Robust Demand For Manufactured And Agriculture Goods In February
Despite the Movement Control Order (MCO) and a shorter working month, Malaysia’s exports extended their expansion substantially to 17.6% y/y in February (from +6.6% in January). This marked the biggest gain since October 2018 and surpassed ours (+6.0%) and Bloomberg (+7.1%) estimates. On a m/m basis, exports contracted at a more moderate pace by 2.3% (January: -6.4% m/m). This brought a year-to-date (YTD) increase in exports to 11.7% y/y in the first two months of 2021 (January-February 2020: +2.9%).
February’s export growth was propelled by robust shipments of manufactured goods (February: +20.1%, January: +11.7%) and agriculture goods (February: +9.7%, January: -7.3%). The contraction in mining exports tapered to a single-digit decline for the first time in 11 months (February: -7.8%, January: -31.0%), while year-ago low base effects also lent some support.
Manufactured goods that witnessed persistent substantial improvement last month were electrical & electronics products (E&E, February: +24.4%, January: +12.0%), rubber products (February: +188.7%, January: +187.4%), chemicals & chemical products (February: +20.3%, January: +10.6%), and manufactures of metal (February: +27.0%, January: +19.9%). Exports of refined petroleum products rebounded by +32.1% (January: -32.4%) after contracted for 11 straight months.
Agriculture goods were buoyed mainly by higher shipments of palm oil and palm oil-based products (February: +10.7%, January: -10.9%). The smaller decline in mining goods was helped by a narrower drop in overseas shipments of both crude oil (February: -24.3%, January: -31.9%) and liquefied natural gas (LNG, February: -17.0%, January: -40.0%).
Almost all export markets posted positive expansions led by China, the US, the EU, Singapore, and Hong Kong. Demand from China has improved for the 11th consecutive month by 35.8% in February (January: +26.0%) as a result of higher exports of E&E products, petroleum products and LNG. Malaysia’s exports to the US also recorded the ninth straight month of expansion (February: +26.0%, January: +18.4%) which was boosted by increased demand for rubber products. The sixth month of rising in exports to the EU (February: +15.3%, January: +11.4%) was also due to higher shipments of rubber products.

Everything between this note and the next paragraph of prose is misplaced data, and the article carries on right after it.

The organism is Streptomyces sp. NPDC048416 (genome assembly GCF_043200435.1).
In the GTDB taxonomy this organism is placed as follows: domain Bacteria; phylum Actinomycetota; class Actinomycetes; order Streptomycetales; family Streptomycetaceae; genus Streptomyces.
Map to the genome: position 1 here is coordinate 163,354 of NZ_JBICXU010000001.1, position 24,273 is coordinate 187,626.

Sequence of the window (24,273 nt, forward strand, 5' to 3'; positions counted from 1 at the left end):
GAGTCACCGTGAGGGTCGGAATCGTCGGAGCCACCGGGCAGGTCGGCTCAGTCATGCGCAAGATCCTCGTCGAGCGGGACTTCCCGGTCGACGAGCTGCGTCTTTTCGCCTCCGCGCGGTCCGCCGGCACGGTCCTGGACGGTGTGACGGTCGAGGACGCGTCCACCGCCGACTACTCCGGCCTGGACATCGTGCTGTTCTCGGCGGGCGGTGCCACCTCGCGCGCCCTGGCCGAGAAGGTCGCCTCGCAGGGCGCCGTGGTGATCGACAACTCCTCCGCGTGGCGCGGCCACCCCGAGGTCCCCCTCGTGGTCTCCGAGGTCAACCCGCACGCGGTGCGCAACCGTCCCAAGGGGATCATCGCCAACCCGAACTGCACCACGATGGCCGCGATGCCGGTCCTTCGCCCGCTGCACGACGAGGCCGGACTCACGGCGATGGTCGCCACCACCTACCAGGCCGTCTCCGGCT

Import Growth Nears 3-Year High
Similar to exports, overall imports posted the largest rise since June 2018 by 12.7% y/y last month (January: +1.3%). This came after imports of capital goods staged a strong rebound for the first time in eight months by 39.0% (January: -5.4%) particularly for parts of machinery and mechanical appliances; as well as imports of consumption goods which rose by 17.6% (January: +1.3%), especially furniture. Meanwhile, imports of intermediate goods contracted marginally by 0.2% (January: +1.4%) due to lower imports of electrical machinery, equipment and parts. YTD, overall imports rose 6.6% in the first two months of 2021 (January-February 2020: +3.4%).
As exports increased at a faster pace than imports, the trade surplus widened by 41.6% y/y to RM17.9 billion in February (January: +38.0% to RM16.6 billion). This brought YTD trade surplus higher by 39.8% to RM34.5 billion in January-February 2021 (January-February 2020: +0.5% to RM24.7 billion).
Revising 2021 Export Growth Forecast Higher
Given the surprise upside in February exports, signs of firmer global economic recovery and potential gains from trade diversion and diversification (see link for details), we revise our export growth forecast to +15.0% (from +4.0% previously; 2020: -1.4%). The giant tanker at the Suez Canal has reportedly been refloated (29 March).
A sharp cyclical rebound in China’s economic growth and growing optimism surrounding the US economic outlook, alongside moderate recoveries across Asia will help drive the recovery in global demand this year. The technology upcycles and acceleration in digital transformation should continue to boost demand for Malaysia’s E&E products alongside other rubber products.
The country’s diversified export base and robust trade linkages also play an important role in sustaining the gains in trade amid lingering uncertainties surrounding the pandemic and geopolitical tensions. An acceleration in global inoculation programs and the reopening of international borders are potential catalysts for the rosier export outlook.